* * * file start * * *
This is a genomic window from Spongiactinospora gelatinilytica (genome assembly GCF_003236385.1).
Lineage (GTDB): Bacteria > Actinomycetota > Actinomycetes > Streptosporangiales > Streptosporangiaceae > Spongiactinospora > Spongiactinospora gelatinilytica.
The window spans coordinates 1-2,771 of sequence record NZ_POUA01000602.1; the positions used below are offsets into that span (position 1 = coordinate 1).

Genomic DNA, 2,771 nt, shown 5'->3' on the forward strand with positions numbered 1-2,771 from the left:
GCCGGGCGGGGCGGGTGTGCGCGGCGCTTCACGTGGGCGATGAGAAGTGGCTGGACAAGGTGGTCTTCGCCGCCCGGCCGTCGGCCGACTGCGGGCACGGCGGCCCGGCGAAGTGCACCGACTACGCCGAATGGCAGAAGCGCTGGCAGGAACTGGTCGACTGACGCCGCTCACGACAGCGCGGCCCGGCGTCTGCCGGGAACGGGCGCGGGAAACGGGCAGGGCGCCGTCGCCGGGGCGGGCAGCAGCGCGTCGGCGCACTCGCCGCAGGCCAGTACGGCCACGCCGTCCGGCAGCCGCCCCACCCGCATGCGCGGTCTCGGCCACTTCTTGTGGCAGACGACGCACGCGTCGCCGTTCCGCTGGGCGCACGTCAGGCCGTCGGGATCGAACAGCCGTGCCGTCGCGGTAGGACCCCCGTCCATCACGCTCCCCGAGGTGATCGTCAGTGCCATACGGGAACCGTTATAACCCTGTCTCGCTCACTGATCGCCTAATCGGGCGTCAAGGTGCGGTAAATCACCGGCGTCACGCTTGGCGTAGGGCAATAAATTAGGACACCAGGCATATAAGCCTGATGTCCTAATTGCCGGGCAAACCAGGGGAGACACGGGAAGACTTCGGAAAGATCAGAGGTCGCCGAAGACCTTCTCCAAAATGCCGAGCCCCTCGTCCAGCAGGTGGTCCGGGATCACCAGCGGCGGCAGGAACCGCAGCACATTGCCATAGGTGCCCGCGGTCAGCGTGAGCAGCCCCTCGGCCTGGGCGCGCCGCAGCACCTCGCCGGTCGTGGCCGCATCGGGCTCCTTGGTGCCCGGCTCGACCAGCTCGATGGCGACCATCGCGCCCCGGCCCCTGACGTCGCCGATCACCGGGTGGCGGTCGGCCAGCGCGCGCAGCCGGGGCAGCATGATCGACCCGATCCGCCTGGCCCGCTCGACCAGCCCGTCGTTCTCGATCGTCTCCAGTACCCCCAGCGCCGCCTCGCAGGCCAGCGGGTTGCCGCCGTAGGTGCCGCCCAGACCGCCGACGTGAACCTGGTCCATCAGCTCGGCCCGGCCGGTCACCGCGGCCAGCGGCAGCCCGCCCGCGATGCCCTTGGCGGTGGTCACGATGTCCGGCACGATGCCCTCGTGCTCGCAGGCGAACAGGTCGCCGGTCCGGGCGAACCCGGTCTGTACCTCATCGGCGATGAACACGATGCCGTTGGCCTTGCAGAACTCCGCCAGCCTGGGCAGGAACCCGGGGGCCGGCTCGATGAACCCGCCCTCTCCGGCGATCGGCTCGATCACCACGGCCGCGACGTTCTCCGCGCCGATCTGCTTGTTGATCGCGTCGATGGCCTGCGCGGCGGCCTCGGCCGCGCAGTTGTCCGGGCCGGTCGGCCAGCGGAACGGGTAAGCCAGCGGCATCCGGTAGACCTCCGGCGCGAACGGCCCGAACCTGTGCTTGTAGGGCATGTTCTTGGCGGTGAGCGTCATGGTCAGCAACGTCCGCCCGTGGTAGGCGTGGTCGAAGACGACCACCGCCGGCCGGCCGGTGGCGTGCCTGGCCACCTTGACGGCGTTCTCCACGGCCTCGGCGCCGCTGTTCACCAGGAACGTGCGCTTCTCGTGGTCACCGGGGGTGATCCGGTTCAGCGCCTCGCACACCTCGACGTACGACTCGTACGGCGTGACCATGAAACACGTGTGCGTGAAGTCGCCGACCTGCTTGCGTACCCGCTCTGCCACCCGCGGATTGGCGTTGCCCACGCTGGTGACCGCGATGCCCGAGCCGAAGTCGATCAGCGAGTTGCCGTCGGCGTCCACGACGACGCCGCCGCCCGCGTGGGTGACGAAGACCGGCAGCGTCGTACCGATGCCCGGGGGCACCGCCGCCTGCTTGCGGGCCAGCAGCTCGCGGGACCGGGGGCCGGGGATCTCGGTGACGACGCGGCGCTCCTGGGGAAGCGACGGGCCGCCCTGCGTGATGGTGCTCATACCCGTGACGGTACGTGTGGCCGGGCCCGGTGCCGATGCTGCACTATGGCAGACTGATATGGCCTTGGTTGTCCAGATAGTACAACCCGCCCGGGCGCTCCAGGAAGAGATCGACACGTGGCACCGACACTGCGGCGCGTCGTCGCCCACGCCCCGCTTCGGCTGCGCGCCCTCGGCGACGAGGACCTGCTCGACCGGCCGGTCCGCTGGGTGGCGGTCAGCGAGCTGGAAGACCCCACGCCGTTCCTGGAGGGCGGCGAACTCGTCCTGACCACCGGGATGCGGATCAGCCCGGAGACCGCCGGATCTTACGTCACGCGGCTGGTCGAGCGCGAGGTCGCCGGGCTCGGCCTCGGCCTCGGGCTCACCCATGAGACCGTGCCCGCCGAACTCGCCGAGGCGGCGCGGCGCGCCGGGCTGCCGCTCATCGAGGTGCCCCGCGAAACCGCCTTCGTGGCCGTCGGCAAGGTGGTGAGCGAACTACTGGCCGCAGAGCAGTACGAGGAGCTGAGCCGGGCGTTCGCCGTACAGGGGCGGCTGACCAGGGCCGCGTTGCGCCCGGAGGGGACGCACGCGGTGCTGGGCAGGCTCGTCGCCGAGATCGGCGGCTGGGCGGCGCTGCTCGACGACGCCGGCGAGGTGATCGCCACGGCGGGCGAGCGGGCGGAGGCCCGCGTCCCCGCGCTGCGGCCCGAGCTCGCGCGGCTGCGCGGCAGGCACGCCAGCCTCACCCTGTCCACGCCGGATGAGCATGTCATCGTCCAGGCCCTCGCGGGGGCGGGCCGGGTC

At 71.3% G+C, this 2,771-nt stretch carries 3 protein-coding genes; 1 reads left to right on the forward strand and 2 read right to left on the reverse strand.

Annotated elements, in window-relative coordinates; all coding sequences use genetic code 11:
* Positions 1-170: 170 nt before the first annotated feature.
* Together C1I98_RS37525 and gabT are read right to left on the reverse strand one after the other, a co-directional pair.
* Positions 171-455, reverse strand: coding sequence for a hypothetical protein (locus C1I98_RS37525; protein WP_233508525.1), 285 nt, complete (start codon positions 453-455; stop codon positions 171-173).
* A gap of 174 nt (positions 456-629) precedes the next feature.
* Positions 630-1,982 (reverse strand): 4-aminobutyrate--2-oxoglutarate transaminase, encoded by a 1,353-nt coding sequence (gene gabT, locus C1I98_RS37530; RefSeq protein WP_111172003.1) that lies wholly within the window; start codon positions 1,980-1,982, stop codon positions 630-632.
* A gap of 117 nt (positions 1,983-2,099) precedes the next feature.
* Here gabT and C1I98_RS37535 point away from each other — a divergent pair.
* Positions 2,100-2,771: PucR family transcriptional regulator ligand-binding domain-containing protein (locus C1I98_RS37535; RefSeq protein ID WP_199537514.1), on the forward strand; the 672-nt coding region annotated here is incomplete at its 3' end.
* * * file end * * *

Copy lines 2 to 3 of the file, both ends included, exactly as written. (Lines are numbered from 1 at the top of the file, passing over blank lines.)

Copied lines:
Lineage (GTDB): Bacteria > Actinomycetota > Actinomycetes > Streptosporangiales > Streptosporangiaceae > Spongiactinospora > Spongiactinospora gelatinilytica.
The window spans coordinates 1-2,771 of sequence record NZ_POUA01000602.1; the positions used below are offsets into that span (position 1 = coordinate 1).